Miller makes states in two seasons
Cole Miller has been Northwestern High School's best golfer since he joined the team as a freshman.
But over the past two school years, Miller proved he is more than just a great golfer. His success on the Tiger track and field team prove that Miller is one of the school's top all-around athletes. He is also this year's Northwestern Press Male Athlete of the Year.
Months after capping another great golf season and signing his letter of intent to play at Penn State, Miller signed up for the Northwestern track and field team for his second season in a row.
He excelled as a sprinter and pole vaulter. He was part of a District 11 champion 4x400 relay team while earning an individual silver medal with a second-place finish in pole vault.
Miller followed that with a 10th-place finish in pole vault at states.
While it was his first trip to a state track meet, Miller was no stranger to the PIAA Championship environment. He's qualified for the state golf tournament each of the past three fall seasons.
Miller owns two state medals in golf, a sport he's been playing since he was five years old.
He had made two holes in one by the time he was a high school freshman. He took the top spot on Northwestern's team and held it for four years.
With one of the top No. 2 players in the area by his side in Nick Vecellio, the players from the Class of 2014 took Northwestern's golf program to new heights, including qualifying for two straight Colonial League team tournaments and last season's District 11 team tournament.
As a junior, Miller won leagues again, took second at districts and went on to second place in the PIAA Class AA Championship.
Last fall, in his final high school campaign, Miller had his best season. He won leagues, districts and regionals before taking second again at states.
"I feel really great about my senior season," he said. "I accomplished a ton of goals. The only one I let slide was to win states. But I put on a good showing out at states and that's all I could really ask for.
"I got to spend my last season with a lot of my friends on the golf team. To play with them, have fun and be competitive was the perfect way to end my high school golf career."
Miller works hard to improve his golf game. He spends much more time on the range than on the course. And he's been improving consistently for four years.
He's set course records. He's won club championships. He's won in junior golf. He's learned to hit nearly all of the shots required for players that want to move on to the next level.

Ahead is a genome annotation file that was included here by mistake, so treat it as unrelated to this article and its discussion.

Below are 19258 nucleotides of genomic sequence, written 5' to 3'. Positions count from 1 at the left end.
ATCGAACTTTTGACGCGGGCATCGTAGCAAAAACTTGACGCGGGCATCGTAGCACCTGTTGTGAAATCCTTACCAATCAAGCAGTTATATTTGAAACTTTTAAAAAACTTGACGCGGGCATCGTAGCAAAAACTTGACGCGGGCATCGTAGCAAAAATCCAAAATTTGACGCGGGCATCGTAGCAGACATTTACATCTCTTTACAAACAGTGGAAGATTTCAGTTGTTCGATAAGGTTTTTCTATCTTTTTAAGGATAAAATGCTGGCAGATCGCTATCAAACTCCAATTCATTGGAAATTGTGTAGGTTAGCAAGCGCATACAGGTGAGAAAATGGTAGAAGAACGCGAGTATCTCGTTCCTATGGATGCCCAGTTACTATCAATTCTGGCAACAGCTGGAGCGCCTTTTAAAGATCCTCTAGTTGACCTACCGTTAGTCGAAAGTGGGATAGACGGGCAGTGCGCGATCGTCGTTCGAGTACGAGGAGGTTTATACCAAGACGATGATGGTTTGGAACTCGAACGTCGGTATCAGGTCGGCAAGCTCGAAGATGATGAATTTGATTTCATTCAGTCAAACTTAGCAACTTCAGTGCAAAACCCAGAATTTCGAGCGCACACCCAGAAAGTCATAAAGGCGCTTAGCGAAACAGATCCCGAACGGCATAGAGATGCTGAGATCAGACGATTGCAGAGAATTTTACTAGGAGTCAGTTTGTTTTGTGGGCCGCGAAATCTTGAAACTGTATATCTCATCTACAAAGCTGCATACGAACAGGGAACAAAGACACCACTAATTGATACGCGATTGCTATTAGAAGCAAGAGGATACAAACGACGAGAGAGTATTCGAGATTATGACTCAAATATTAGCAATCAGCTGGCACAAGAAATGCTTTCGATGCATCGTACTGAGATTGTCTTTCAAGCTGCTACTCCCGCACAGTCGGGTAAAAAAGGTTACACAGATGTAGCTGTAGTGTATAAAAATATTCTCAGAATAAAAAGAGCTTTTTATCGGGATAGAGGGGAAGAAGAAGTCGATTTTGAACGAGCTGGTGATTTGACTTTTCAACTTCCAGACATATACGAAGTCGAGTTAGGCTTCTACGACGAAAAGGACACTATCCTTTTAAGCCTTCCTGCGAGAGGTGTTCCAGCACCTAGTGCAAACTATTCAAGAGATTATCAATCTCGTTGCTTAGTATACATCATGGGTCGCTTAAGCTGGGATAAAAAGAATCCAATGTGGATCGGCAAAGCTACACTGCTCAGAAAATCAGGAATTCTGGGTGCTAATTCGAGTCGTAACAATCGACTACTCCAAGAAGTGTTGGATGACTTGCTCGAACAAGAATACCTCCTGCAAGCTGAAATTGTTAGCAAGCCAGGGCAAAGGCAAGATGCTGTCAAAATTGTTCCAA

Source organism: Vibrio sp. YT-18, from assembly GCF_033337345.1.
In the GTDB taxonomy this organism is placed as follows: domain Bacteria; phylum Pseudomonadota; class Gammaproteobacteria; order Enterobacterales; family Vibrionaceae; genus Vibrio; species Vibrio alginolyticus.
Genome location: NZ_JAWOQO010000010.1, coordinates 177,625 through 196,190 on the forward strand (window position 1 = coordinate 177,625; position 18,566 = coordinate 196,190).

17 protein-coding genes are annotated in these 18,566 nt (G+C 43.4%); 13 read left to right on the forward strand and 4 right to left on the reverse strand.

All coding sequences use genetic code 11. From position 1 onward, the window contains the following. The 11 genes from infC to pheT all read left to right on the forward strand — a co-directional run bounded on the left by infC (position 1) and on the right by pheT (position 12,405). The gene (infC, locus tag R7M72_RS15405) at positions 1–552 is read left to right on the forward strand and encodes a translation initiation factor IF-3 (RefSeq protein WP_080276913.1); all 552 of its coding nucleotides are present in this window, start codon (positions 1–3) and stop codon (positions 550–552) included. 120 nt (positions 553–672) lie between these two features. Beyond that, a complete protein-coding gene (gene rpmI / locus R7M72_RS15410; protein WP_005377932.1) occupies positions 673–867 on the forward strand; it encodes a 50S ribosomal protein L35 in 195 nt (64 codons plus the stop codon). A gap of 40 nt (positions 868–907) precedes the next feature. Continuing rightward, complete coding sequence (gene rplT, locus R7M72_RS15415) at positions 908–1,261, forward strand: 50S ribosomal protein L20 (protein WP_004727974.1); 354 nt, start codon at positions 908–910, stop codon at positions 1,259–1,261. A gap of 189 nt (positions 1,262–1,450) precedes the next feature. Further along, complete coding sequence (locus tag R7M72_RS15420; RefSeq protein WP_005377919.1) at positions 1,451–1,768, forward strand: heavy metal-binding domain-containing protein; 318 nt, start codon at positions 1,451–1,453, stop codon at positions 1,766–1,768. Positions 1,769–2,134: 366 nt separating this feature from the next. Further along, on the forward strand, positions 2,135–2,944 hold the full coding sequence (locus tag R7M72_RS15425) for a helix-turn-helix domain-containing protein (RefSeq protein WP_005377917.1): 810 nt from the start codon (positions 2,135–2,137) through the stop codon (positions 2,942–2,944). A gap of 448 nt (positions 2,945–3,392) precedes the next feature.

One key to his success is staying grounded. He takes one shot at a time, one round at a time, one event at a time.
"Sometimes when I look back I'm a little shocked," he said. "It feels like when you leave the golf course you always think about the couple things you could have improved on instead of what you just accomplished."
Miller posted an under-par scoring average each of the last two season, 67 last fall and 66.5 as a sophomore.
"But we this year we had one less match," Miller said.
That's the quiet confidence evident in so many great golfers. Miller knows that just one more match, just one more chance to fire a 65 or lower, and his average would be just the same.
His confidence is well-founded. He's been successful at the game all the way back to his first year of junior golf.
At nine-years old he started playing Golf Association of the Lehigh Valley tournaments.
"My third tournament I went on a run where I won like five in a row or six in a row," he said. "I had a lot of fun playing those nine-hole matches."
Unlike a lot of great young golfers, Miller hasn't been over-coached into a mechanical swing. He gets guidance from his father and from Northwestern's second-year head coach Tim Miller (no relation).
"My dad and Tim like to look at my swing but we never really actually change anything," Cole said. "What they do change is my approach to the game and the way I see different shots."
Miller has been stepping up his tournament schedule every year and this year he's making a big leap. He will attempt to qualify for the highest level of amateur tournaments, USGA events like the Public Links Championship and the National Amatuer Tournament.
It all started that day in his yard, but there's been a lot of work that's gone into Miller's career. His parents, Carl and Jenny, didn't mind a couple dents in the car, or the hundreds, if not thousands, of miles driving to tournaments.
"I owe my entire golf career to them," said Cole. "They basically allowed me to play golf from a young age and just supported me with it and my dad was always there to help me with anything I wanted to do with my swing or any tournaments I wanted to play."
Miller's next stop is college golf. After that, he plans to make every effort to continue his career at the highest level.
"That would be my dream," he said. "I have a chance to live my dream if I just keep working at it."